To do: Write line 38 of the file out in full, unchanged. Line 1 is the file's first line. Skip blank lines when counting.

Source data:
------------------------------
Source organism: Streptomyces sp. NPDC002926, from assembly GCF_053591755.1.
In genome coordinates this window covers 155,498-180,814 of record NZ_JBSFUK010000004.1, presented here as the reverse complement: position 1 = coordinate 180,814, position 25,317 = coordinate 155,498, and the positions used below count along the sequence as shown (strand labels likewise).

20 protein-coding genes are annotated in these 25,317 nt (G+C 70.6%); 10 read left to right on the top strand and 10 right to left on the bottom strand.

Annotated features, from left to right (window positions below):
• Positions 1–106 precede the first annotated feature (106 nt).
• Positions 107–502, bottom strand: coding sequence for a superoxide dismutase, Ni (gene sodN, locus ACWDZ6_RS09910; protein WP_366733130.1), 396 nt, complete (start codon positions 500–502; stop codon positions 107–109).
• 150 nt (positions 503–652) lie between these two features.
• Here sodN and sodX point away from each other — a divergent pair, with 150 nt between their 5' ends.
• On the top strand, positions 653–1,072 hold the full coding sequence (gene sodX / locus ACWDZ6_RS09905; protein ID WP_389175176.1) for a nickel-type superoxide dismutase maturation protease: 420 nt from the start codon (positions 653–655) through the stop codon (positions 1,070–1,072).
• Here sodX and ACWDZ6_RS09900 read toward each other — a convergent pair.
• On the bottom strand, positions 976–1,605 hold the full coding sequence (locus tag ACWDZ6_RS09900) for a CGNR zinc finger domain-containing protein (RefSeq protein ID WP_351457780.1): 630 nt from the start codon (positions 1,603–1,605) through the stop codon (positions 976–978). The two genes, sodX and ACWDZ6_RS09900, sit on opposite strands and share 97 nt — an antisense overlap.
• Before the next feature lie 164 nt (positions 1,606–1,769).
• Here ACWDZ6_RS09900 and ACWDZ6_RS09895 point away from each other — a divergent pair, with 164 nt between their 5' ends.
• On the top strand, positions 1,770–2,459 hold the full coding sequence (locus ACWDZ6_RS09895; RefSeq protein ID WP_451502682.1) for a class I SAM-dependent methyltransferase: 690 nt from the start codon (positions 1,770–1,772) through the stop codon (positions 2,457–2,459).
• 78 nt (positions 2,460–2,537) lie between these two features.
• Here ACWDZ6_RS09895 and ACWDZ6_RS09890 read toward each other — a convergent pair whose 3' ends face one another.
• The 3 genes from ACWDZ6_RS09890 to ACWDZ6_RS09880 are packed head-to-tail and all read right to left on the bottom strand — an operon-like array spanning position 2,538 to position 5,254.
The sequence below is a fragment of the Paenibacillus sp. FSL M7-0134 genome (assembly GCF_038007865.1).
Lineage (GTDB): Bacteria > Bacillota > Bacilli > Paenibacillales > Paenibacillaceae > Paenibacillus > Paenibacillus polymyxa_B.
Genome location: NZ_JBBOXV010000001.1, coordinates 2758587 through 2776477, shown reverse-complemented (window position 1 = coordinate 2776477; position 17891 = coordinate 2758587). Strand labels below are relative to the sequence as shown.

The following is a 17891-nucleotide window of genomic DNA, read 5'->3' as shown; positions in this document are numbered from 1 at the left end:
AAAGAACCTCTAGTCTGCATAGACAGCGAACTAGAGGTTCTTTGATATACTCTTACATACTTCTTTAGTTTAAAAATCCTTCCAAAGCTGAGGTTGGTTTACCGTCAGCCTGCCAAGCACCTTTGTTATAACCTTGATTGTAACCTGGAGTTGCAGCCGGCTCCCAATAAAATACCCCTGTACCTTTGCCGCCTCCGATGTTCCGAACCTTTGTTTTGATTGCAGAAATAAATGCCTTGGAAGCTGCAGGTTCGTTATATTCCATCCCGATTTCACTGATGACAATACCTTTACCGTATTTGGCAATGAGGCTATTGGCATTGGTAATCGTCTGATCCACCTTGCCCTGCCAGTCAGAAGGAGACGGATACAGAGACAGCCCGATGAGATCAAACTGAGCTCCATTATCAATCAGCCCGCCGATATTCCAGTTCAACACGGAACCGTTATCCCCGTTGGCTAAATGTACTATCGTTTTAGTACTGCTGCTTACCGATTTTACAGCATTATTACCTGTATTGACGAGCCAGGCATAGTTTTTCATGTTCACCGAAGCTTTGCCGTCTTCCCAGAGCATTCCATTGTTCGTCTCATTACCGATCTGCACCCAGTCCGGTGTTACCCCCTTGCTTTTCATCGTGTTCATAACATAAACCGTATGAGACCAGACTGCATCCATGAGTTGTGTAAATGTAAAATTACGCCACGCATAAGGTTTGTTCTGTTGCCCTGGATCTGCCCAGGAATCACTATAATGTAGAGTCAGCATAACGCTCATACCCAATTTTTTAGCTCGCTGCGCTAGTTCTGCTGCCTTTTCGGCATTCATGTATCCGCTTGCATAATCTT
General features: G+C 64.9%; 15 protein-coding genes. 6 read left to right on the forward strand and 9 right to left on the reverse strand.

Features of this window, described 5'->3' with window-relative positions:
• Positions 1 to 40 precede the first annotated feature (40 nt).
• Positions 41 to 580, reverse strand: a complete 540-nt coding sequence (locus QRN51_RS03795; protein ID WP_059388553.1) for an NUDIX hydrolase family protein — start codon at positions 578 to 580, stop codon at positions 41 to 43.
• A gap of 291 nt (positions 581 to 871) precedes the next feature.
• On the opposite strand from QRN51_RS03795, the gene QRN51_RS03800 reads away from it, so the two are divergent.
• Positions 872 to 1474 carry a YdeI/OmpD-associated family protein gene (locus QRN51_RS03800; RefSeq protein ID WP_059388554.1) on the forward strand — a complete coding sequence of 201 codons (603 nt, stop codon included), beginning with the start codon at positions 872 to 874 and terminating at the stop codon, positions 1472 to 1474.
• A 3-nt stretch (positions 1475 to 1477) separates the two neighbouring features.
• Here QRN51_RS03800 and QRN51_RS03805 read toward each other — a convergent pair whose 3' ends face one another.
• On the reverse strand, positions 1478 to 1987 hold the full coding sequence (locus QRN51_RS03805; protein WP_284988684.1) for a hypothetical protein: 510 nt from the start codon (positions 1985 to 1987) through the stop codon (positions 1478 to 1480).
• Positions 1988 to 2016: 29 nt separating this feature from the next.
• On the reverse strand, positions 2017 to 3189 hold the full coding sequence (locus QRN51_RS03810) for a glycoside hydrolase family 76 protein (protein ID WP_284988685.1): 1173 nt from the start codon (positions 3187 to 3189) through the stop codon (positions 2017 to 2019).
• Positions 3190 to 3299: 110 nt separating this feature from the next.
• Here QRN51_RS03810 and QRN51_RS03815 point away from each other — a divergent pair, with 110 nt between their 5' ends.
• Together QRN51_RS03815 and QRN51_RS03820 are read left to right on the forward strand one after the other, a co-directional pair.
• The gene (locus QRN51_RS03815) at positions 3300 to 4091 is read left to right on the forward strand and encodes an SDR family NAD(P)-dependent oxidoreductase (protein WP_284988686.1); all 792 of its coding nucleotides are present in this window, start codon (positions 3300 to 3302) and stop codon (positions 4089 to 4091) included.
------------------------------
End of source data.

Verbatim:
• The gene (locus QRN51_RS03815) at positions 3300 to 4091 is read left to right on the forward strand and encodes an SDR family NAD(P)-dependent oxidoreductase (protein WP_284988686.1); all 792 of its coding nucleotides are present in this window, start codon (positions 3300 to 3302) and stop codon (positions 4089 to 4091) included.